Black borrowers are denied for conventional home loans 2.5 times more often than white borrowers.

After 51 Years, Fair Housing Still an Unfinished Journey

Charlene Crowell
By Charlene Crowell –

Fifty-one years ago this month, the Fair Housing Act (the Act) was enacted to ensure that housing discrimination was illegal.

Yet just days before the annual observance of Fair Housing Month began, headline news articles reminded the nation that housing discrimination still exists.

For example, on March 19, the Office of the Comptroller of the Currency (OCC) fined Citibank $25 million for violations related to mortgage lending. At issue was Citibank’s “relationship pricing” program that afforded mortgage applicants either a credit on closing costs or a reduced interest rate. These cost breaks were intended to be offered to customers on the basis of their deposits and investment balances. According to OCC examination at Citibank, these “relationships” did not include all eligible customers—particularly people of color. The regulator’s conclusion was that the bank’s practices led to racial disparities.

Black borrowers are denied conventional home loans 2.5 times more often than white borrowers.

The settlement calls for all 24,000 consumers affected to receive $24 million in restitution.

Days later, on March 28, the federal department of Housing and Urban Development (HUD) charged Facebook with violating the Act by enabling its advertisers to discriminate on its social media platform. According to the lawsuit, Facebook enabled advertisers to exclude people based on their neighborhood—a high-tech version of the historical redlining of neighborhoods where people of color lived.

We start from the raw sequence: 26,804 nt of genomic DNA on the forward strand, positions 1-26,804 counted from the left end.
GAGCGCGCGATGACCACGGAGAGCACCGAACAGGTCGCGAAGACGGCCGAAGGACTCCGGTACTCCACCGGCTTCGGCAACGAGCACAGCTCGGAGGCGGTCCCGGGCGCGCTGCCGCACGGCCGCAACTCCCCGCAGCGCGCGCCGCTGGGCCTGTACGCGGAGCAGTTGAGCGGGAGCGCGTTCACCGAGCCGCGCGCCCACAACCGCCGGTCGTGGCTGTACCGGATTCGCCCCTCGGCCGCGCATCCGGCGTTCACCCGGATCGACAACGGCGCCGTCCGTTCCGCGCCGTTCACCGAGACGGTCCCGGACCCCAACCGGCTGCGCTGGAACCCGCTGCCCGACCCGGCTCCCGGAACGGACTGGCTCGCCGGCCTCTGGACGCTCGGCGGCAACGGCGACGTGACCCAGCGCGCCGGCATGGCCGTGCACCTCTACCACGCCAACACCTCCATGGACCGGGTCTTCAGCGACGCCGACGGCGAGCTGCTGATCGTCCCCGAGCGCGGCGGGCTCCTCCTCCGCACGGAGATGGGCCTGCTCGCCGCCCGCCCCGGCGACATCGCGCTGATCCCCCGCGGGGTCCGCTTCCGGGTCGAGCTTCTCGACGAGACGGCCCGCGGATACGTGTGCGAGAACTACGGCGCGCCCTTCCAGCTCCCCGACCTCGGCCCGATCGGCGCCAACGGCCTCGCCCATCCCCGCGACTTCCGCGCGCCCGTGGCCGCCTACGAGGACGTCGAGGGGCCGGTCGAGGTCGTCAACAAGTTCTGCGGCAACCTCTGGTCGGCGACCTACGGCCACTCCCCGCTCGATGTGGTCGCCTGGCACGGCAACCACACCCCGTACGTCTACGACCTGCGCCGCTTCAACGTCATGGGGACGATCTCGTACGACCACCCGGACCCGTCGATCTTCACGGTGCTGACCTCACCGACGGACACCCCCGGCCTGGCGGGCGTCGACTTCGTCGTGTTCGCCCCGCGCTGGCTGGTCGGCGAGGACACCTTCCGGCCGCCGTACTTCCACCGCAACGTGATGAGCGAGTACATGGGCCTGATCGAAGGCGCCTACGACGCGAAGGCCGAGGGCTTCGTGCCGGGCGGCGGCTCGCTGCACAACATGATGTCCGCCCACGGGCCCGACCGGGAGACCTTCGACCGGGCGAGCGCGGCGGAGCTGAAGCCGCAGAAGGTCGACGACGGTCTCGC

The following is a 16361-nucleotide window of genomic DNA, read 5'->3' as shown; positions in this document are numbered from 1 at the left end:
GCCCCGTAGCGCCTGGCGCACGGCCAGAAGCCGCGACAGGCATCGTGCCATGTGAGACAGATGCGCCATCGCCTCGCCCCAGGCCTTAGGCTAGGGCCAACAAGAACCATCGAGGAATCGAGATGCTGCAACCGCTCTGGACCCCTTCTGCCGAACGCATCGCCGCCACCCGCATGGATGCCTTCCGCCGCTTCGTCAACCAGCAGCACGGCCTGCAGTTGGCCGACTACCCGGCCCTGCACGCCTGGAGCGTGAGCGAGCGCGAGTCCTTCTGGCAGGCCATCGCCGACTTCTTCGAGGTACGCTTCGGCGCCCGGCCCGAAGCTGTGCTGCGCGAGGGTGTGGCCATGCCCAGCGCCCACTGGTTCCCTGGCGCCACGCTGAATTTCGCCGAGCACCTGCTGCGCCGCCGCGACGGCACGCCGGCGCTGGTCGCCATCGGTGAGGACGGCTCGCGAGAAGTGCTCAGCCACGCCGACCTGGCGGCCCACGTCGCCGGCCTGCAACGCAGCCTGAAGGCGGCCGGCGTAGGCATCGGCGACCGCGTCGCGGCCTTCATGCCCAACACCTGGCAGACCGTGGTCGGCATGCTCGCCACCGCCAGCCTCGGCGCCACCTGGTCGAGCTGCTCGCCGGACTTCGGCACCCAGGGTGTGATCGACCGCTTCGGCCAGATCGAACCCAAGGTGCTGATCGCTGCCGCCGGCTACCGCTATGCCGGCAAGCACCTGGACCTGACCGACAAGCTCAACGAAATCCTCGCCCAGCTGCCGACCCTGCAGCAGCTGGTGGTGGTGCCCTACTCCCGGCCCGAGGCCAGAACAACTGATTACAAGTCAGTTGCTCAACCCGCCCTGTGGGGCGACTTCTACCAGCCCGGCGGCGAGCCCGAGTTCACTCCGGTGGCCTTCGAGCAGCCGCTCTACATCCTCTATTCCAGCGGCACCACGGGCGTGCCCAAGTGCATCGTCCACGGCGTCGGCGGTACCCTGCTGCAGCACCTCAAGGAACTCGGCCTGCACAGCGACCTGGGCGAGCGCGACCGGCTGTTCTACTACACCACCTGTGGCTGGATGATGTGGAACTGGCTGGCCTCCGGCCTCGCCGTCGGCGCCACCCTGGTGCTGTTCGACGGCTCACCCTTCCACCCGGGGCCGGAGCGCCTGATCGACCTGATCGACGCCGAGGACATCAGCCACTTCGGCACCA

With 210 million Facebook users in the United States and Canada alone, the social media mogul took in $8.246 billion in advertising in just the last financial quarter of 2018.

As April’s annual observance of Fair Housing Month began, Rep. Maxine Waters, Chair of the House Financial Services Committee, used her leadership post to bring attention to the nagging challenges that deny fair housing for all. In her opening statement at the April 2 hearing, Waters set the tone and focus of the public forum.

“According to the National Fair Housing Alliance, individuals filed 28,843 housing discrimination complaints in 2017,” said Waters. “Under the Trump Administration, fair housing protections are under attack…. According to news reports, Secretary Carson proposed taking the words ‘free from discrimination’ out of HUD’s mission statement.”

“He also reportedly halted fair housing investigations,” continued Waters, “and sidelined top advisors in HUD’s Office of Fair Housing and Equal Opportunity. These are unprecedented attacks on fair housing that must not go unanswered.”

Several committee members posed similar concerns and offered comments that echoed those of Waters. Additional issues raised during the hearing spoke to a lack of enforcement, data collection, gentrification, racial redlining, restrictive zoning, and disparate impact.

A panel of housing experts provided substantive testimony that responded to many of these issues, while also acknowledging how many fair housing goals have not yet been achieved.